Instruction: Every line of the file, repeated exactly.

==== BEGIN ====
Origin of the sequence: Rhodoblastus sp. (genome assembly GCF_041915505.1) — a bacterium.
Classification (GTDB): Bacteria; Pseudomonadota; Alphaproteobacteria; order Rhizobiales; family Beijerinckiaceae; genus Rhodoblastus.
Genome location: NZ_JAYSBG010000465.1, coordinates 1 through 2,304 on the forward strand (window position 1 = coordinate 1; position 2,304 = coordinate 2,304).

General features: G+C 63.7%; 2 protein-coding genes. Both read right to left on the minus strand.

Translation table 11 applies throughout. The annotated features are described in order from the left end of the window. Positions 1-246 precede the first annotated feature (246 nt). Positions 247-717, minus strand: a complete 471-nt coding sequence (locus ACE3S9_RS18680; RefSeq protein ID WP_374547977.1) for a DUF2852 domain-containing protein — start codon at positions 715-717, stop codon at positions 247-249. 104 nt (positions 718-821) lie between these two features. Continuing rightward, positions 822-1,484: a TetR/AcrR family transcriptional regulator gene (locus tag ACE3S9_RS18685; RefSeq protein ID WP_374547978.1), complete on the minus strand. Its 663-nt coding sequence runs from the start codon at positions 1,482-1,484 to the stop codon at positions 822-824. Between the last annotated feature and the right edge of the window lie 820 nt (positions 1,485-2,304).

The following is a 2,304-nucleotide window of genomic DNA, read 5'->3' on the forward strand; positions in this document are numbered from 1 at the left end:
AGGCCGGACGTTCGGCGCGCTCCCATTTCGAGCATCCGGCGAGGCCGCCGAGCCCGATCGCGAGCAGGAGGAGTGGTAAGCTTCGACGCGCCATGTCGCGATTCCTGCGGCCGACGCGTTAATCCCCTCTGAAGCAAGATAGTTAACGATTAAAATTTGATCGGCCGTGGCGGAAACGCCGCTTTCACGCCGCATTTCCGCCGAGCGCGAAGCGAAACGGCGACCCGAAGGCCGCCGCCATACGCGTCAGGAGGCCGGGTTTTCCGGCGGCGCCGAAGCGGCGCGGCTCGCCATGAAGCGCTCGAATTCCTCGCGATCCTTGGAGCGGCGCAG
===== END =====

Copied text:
Origin of the sequence: Rhodoblastus sp. (genome assembly GCF_041915505.1) — a bacterium.
Classification (GTDB): Bacteria; Pseudomonadota; Alphaproteobacteria; order Rhizobiales; family Beijerinckiaceae; genus Rhodoblastus.
Genome location: NZ_JAYSBG010000465.1, coordinates 1 through 2,304 on the forward strand (window position 1 = coordinate 1; position 2,304 = coordinate 2,304).

General features: G+C 63.7%; 2 protein-coding genes. Both read right to left on the minus strand.

Translation table 11 applies throughout. The annotated features are described in order from the left end of the window. Positions 1-246 precede the first annotated feature (246 nt). Positions 247-717, minus strand: a complete 471-nt coding sequence (locus ACE3S9_RS18680; RefSeq protein ID WP_374547977.1) for a DUF2852 domain-containing protein — start codon at positions 715-717, stop codon at positions 247-249. 104 nt (positions 718-821) lie between these two features. Continuing rightward, positions 822-1,484: a TetR/AcrR family transcriptional regulator gene (locus tag ACE3S9_RS18685; RefSeq protein ID WP_374547978.1), complete on the minus strand. Its 663-nt coding sequence runs from the start codon at positions 1,482-1,484 to the stop codon at positions 822-824. Between the last annotated feature and the right edge of the window lie 820 nt (positions 1,485-2,304).

The following is a 2,304-nucleotide window of genomic DNA, read 5'->3' on the forward strand; positions in this document are numbered from 1 at the left end:
AGGCCGGACGTTCGGCGCGCTCCCATTTCGAGCATCCGGCGAGGCCGCCGAGCCCGATCGCGAGCAGGAGGAGTGGTAAGCTTCGACGCGCCATGTCGCGATTCCTGCGGCCGACGCGTTAATCCCCTCTGAAGCAAGATAGTTAACGATTAAAATTTGATCGGCCGTGGCGGAAACGCCGCTTTCACGCCGCATTTCCGCCGAGCGCGAAGCGAAACGGCGACCCGAAGGCCGCCGCCATACGCGTCAGGAGGCCGGGTTTTCCGGCGGCGCCGAAGCGGCGCGGCTCGCCATGAAGCGCTCGAATTCCTCGCGATCCTTGGAGCGGCGCAG